Lesson 0

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Watch the video embedded here


Some (not particularly complete) notes on the CNN portion of the lecture.

1) Since the goal is to demonstrate a CNN, he starts by creating a sobel filter. Here's the interactive explanation on image kernels used in the lecture.

2) He does what he calls: "correlating" or "convoluting". This means that he is performing matrix multiplications as the filter moves across the image.

Here's the image to be convoluted; specifically, looking only at the upper left edge of an image of a number '7':

Jh1.png

The linear transformation we get as a result of this process looks like this:

Lecture 0 02.png

Quote from the video, "It has highlighted the top edges," which we can see clearly. This is a major part of a CNN -- the transformation of the image to bring out recognizable features for the network to learn.

Continuing, here's how the Sobel filter transformed the whole image of the number '7' -- you can see it clearly (27:41 on the video). The whole image:

Lecture 0 03.png

got turned into:

Lecture 0 04.png

3) Next, he rotates his matrix (or filter, whatever you want to call it) 90 degrees each time, thus creating a total of 4 'edge filters.' These are to be used to find edges on the top, left, bottom, right:

Lecture 0 05.png

4) (29:25) Then creates a 'diagonal filter' which I believe is a totally different matrix than the sobel filter (it's harder to recognize the output of the convoluting which emphasizes diagonals, at least to me.)

Lecture 0 06.png

5) (30:09) Now, as a final step in preprocessing, he uses a technique called Max Pooling to down-sample the images of the '7's, for each of the eight transformed images he's created.

To do Max Pooling, he breaks each set of pixels transformed by a filter, into four equal sized squares, and replaces each set of pixels within these equal sized square, with the value for the single pixel with the brightest image. This makes more sense when you look at these screenshots:

Before max pooling: Lecture 0 07.png

After max pooling: Lecture 0 08.png


6) Now, pretend that we did all the previous steps with the number '8' instead of '7'. ('7' was nice to show edges and max pooling, but we want to look at '8' now for the next step). And also, say we did this for the number '1' as well.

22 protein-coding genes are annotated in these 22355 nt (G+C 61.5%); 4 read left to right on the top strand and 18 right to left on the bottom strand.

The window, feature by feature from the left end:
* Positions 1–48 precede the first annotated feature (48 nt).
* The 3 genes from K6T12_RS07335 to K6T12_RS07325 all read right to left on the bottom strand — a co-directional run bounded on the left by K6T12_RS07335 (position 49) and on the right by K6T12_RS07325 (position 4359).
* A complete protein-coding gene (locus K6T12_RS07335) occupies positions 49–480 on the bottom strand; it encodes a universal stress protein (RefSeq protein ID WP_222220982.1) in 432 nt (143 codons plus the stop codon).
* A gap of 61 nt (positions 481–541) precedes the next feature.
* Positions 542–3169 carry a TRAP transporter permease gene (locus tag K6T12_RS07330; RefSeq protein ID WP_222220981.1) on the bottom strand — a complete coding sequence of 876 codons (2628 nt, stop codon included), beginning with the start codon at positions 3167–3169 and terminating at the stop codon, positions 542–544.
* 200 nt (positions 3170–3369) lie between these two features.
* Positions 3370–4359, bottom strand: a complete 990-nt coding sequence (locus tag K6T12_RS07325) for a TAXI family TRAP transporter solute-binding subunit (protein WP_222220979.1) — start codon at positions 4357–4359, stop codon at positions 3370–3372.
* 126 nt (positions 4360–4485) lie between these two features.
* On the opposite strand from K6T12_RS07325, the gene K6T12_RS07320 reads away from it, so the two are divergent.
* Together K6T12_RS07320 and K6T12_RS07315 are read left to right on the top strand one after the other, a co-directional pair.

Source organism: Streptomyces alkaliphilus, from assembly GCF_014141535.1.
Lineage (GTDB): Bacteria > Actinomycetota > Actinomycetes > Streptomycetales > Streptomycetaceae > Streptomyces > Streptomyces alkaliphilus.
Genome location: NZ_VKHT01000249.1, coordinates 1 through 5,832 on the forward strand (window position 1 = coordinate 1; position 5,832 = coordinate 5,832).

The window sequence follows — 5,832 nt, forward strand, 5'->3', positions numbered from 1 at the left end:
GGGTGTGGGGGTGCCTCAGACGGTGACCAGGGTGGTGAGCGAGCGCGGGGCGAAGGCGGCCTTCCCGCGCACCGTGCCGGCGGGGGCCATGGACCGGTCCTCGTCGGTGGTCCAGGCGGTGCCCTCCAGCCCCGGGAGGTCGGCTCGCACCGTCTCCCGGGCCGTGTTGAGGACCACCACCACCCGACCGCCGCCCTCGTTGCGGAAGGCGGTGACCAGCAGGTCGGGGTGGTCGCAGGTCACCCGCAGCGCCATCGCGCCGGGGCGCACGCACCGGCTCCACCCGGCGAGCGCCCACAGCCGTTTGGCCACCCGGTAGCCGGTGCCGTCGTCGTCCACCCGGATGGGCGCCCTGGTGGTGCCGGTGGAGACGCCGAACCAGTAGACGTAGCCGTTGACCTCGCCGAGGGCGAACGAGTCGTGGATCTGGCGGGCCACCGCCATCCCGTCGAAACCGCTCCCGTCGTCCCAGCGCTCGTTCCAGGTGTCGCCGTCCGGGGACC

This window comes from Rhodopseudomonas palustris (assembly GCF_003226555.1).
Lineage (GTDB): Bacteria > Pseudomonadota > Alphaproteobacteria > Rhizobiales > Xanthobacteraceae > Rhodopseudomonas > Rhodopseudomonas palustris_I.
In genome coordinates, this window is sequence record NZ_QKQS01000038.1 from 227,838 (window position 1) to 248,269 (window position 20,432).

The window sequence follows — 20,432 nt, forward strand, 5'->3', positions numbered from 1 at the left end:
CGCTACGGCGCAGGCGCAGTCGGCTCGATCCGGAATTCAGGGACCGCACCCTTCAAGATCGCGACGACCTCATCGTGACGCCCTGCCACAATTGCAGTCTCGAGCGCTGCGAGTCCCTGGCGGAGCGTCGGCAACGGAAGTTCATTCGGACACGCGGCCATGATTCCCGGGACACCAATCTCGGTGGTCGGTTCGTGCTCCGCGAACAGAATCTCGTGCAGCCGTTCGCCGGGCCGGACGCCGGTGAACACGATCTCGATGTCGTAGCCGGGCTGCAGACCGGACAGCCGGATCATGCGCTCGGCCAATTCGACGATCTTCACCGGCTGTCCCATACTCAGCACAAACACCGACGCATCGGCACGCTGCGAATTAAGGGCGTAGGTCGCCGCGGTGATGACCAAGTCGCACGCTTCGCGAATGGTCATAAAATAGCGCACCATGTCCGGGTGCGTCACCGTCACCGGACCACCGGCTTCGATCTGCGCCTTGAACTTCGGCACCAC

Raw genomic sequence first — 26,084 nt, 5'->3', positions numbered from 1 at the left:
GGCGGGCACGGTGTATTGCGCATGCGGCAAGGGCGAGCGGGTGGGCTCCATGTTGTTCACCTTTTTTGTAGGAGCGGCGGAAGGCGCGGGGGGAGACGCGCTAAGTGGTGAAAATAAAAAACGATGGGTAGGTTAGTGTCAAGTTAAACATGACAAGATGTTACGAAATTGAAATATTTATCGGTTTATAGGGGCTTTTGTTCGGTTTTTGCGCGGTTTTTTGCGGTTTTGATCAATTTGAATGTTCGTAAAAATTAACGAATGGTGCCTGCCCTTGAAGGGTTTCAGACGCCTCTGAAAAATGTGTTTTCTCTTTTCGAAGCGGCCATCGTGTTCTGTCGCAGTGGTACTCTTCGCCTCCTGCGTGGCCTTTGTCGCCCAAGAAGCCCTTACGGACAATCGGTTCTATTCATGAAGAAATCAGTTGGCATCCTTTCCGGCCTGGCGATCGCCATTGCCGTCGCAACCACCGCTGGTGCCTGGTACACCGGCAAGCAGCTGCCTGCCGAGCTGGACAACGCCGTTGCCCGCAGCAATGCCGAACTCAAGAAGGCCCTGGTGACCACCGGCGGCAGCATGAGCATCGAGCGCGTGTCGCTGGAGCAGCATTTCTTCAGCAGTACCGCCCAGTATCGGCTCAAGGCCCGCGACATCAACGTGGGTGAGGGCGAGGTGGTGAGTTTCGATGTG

7) (31:57) At this point we have many different images of the number '8', all having been convolved and pooled. And we want to put them all together in some way. He aggregates all the pooled images (grouped by filter type), and takes an average for each pixel value in the each group. In other words, he takes all the pooled '8's, and from them creates an 'average' (which he also calls 'ideal'), representation of the number 8. Here's what that looks like:

Lecture 0 09.png


(32:38) Then he does this same process for the '1's.

8) Next he goes back to the raw images, where no transformation has been done. He takes a raw number image, in this case it's an image from the set of '8's. Now that we have already built the set of seven ideal representations for the number '8', AND we have done the same for the number '1', we can see which filtered image looks more like our raw '8'. Hopefully the raw '8' looks more similar to one of the transformed '8's than the '1's. We can measure this using a simple sum of squares between the raw image and all the transformed images. (needs cleanup here?)

9) Then he applies this error-measuring process to all of the raw '8' images available, and creates a confusion matrix out of it. Looks like we did pretty good in only a few lines of code.


(46:50) The section ends with the question, "How do we make it better?"

  • Improve features by choosing better 3X3 matrices/filters
  • Use a filter that finds corners, by letting the output of a completed filters become input to another filter (aka, add more layers to your network. Save the max pooling for the end, though.)
  • Not each filter is equally important
  • Averaging them isn't the best